Evidence of Existence
My first year of college in Los Angeles, I got into the habit of dying my hair—purple, turquoise, flamingo pink, cherry pink—before I could realize that it was my subconscious way of coping with the cultural and physical adjustments. Shui tu bu fu, the Chinese would call it: not suited by the water and soil. Hearing this term for the millionth time from my mother on the phone, who found the old Chinese idiom more acceptable than a western clinical mental illness, I contemplated sadly, how much of a misfit does one have to be, to be rejected even by the water and soil.
The conspicuous hair colors were more ill-fitted on me at the time than the L.A. climate. My look precisely mirrored my inner struggle: I would wear my bright pink hair with a pair of black frame glasses that had been with me since middle school, a university hoodie, and a pair of black leggings. One day, sneaking out of a film lecture and staring at myself in the basement floor bathroom mirror, I thought, this girl looks unhelpably confused. What would people make of me at first sight? A Chinese international student with struggling English? A SoCal Asian American who is likely going to medical school? Or, could I pass as an “ABG,” if I wore falsies?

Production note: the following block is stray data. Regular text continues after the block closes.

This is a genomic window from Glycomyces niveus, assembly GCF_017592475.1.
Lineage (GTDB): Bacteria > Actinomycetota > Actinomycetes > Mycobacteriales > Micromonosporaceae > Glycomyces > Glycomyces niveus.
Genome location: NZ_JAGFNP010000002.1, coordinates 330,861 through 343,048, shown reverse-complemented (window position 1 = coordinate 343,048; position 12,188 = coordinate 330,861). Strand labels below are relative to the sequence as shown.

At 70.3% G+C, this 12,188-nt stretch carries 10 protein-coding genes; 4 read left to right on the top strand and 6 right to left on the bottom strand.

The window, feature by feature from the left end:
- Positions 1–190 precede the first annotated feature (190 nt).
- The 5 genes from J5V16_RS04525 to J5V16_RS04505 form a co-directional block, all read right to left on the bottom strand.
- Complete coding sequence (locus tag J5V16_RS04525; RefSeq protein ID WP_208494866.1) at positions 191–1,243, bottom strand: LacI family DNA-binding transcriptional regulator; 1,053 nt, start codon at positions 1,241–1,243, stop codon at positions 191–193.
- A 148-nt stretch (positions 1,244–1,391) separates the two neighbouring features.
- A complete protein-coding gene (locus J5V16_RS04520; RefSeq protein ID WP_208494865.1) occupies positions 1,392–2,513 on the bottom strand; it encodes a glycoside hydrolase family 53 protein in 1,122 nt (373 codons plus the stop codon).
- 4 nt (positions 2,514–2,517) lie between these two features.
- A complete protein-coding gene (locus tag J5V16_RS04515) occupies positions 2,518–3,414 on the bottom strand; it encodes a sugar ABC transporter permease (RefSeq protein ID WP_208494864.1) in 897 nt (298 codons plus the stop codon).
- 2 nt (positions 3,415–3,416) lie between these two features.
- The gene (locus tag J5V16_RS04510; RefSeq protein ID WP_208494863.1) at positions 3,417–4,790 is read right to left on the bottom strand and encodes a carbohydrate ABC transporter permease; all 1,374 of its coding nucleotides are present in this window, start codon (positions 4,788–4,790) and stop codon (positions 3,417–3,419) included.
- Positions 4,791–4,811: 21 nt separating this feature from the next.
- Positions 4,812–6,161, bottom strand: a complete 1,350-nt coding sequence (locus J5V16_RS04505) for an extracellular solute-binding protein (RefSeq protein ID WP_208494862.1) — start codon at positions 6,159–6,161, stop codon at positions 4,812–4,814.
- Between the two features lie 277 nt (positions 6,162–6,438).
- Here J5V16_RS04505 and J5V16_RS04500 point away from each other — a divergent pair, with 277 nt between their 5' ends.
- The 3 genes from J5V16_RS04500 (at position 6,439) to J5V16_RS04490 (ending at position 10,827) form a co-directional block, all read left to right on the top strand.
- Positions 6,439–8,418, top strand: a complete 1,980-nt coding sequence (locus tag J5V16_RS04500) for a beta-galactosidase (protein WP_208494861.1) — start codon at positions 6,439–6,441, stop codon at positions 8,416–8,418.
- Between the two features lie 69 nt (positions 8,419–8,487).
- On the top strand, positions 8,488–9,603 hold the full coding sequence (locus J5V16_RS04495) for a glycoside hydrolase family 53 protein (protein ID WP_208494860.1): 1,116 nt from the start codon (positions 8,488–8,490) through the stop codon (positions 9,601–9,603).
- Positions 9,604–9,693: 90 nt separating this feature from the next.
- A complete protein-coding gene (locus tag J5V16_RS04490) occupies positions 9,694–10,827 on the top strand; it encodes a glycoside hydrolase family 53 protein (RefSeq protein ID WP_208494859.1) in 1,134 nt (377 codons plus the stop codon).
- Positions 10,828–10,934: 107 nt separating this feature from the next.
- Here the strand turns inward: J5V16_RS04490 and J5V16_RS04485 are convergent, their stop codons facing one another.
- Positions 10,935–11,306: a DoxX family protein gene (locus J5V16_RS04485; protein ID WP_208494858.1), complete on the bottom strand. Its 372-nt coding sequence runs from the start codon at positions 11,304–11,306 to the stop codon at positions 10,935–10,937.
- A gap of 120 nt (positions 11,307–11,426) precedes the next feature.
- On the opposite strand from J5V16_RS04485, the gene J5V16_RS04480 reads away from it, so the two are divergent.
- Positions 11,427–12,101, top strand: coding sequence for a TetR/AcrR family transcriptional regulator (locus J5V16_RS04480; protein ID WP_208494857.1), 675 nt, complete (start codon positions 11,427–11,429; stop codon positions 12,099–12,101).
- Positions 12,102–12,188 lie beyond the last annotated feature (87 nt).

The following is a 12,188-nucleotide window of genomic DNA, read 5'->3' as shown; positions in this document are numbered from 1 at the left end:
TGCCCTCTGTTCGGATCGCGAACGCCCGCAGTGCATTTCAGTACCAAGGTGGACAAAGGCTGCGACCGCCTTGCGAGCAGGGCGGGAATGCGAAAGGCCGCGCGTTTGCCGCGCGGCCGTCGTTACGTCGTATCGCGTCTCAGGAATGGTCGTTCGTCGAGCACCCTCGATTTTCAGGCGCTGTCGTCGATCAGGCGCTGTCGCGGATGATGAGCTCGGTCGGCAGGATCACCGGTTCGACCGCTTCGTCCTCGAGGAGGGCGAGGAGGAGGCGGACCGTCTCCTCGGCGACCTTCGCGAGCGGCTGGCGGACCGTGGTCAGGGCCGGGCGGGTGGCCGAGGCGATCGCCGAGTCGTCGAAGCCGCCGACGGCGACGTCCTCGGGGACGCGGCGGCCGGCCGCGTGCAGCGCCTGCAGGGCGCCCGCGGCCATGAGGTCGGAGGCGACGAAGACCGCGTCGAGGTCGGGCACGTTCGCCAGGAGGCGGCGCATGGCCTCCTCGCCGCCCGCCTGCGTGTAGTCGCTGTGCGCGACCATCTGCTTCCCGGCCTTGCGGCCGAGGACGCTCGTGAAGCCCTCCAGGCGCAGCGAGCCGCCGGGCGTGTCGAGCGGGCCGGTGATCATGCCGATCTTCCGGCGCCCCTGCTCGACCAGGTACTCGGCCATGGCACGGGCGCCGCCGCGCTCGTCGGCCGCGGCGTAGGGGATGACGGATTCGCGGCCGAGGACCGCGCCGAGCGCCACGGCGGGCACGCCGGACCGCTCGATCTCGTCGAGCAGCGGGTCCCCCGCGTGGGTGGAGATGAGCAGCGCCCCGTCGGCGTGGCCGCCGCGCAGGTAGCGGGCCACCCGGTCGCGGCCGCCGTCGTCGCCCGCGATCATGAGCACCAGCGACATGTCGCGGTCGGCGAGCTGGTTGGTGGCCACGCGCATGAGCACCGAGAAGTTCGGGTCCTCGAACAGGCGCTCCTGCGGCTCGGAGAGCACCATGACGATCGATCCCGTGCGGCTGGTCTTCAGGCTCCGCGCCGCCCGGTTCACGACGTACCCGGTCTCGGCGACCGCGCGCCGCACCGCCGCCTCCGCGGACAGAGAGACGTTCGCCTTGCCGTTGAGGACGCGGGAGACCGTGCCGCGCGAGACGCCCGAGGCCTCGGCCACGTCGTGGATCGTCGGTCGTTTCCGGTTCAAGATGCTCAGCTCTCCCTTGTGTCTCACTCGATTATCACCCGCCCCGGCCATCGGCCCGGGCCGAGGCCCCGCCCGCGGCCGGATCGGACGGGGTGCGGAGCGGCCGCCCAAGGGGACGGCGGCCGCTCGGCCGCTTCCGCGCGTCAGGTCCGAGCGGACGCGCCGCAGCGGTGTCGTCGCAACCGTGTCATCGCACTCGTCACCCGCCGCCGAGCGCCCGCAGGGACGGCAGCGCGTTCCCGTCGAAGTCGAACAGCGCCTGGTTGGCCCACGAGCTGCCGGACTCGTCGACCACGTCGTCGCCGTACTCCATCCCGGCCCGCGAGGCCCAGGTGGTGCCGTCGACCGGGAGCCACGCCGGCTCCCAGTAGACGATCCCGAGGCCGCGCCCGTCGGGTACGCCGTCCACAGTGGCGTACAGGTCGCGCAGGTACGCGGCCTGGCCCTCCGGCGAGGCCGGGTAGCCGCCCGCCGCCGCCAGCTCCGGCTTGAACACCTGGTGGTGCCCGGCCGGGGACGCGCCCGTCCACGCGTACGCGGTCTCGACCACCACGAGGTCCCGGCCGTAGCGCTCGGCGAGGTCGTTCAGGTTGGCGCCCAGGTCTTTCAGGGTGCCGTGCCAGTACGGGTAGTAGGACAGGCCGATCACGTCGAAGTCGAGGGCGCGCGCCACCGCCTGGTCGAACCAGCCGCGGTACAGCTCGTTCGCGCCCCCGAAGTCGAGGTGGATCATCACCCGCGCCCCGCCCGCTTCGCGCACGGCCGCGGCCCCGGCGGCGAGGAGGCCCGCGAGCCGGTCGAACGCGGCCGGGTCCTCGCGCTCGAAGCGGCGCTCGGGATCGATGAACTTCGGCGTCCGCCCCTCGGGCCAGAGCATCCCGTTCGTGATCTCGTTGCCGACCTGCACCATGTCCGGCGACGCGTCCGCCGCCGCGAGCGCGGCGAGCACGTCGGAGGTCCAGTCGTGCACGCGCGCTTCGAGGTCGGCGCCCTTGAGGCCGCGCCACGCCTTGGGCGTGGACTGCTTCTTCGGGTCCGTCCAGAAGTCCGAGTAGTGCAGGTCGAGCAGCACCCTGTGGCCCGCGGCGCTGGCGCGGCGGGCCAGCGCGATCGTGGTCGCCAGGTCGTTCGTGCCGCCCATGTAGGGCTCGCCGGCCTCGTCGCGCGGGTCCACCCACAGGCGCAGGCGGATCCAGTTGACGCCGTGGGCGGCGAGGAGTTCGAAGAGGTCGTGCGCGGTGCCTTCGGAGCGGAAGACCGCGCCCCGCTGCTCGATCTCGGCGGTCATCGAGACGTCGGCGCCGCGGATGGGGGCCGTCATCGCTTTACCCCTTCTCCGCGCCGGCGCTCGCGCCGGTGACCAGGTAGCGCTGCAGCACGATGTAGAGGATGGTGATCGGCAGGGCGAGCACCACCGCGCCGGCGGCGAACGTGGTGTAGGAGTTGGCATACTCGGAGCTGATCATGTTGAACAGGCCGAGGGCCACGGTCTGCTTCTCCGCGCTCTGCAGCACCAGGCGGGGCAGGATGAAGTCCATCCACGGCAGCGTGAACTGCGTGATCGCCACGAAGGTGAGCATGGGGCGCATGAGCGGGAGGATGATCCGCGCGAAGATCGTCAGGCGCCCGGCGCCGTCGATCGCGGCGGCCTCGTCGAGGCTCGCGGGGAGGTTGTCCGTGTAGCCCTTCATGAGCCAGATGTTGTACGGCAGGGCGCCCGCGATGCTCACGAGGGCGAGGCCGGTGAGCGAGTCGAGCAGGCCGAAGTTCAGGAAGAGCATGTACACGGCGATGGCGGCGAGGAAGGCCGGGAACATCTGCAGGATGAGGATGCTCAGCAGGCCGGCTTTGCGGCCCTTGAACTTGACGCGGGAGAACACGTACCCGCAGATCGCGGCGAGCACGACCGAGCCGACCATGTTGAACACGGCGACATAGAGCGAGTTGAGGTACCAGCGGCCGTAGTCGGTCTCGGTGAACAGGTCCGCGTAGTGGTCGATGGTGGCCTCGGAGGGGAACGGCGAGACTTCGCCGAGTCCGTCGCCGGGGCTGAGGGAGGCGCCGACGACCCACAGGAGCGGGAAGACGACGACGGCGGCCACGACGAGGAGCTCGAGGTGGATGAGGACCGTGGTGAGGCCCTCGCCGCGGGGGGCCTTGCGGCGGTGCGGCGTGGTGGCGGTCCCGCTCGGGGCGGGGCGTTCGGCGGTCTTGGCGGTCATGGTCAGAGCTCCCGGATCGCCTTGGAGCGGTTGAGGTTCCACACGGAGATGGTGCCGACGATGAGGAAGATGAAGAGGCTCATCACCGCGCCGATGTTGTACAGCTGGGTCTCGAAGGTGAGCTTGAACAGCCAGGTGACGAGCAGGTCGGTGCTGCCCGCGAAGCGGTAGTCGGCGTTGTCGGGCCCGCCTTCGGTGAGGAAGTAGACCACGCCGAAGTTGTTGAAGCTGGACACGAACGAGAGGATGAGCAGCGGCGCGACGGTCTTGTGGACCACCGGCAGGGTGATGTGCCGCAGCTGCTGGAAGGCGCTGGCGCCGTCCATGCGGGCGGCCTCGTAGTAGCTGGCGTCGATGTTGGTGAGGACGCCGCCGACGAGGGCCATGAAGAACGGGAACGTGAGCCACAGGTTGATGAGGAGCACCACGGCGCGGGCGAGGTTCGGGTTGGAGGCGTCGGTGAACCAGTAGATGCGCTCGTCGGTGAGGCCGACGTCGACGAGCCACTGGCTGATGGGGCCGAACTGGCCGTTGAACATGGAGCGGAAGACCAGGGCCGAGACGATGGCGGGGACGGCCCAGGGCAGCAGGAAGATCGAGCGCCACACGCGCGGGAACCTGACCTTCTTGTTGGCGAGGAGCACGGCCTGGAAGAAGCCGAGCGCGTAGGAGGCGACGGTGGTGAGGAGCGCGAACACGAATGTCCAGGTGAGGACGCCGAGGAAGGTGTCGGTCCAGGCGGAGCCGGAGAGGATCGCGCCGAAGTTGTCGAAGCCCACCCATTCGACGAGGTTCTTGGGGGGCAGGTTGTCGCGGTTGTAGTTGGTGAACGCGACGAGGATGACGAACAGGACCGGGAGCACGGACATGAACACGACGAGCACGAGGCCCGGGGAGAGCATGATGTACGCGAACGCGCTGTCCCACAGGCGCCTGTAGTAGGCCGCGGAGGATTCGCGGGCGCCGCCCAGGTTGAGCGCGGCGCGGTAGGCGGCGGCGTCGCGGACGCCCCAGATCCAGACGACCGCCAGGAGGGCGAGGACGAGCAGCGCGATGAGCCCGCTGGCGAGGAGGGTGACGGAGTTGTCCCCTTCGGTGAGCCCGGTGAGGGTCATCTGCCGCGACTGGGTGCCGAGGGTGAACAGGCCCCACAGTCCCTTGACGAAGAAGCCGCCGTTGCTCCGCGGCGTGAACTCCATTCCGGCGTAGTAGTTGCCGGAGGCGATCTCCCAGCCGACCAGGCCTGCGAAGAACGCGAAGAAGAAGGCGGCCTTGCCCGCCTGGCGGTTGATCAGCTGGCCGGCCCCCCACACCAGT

At the center of all these questions: why did the idea of falling into any of those categories upset me, and, if I was sure that I belonged to none of the three, how do I possibly prove it, without attracting too much attention to myself? Coming from a country where I easily blend into the vast majority, I was experiencing what Cathy Park Hong calls “minor feelings” for the first time: “the racialized range of emotions that are negative, dysphoric, and therefore untelegenic, built from the sediments of everyday racial experience and the irritant of having one’s perception of reality constantly questioned or dismissed.” I remember feeling particularly displaced, to my surprise, whenever there were more Asians in the room. “Who let in all the Asians? You rant in your head. Instead of solidarity, you feel that you are less than around other Asians, the boundaries of yourself no longer distinct but congealed into a horde.”
The outstanding astonishment when I encountered these lines in Hong’s book, as if someone had voiced aloud my darkest secret. For the longest time, I would actively avoid classes and campus organizations that were pillared around topics of race. I refused to tie my own struggles into race, the same way I stopped writing altogether for weeks after my professor told me to write more about Beijing because it is more interesting. As Yiyun Li puts it: “I have spent much of my life turning away from the scripts given to me, in China and in America; my refusal to be defined by the will of others is my one and only political statement.”
The feeling of alienation peaked when I watched a roomful of students—looking distinctively different from each other yet similar in the decibel and confidence with which they spoke—discuss and debate over racial topics. Deep down, I observed a quiet resentment. I envied the opportunity to speak loudly about one’s society and oneself. I faulted my own inability to do so.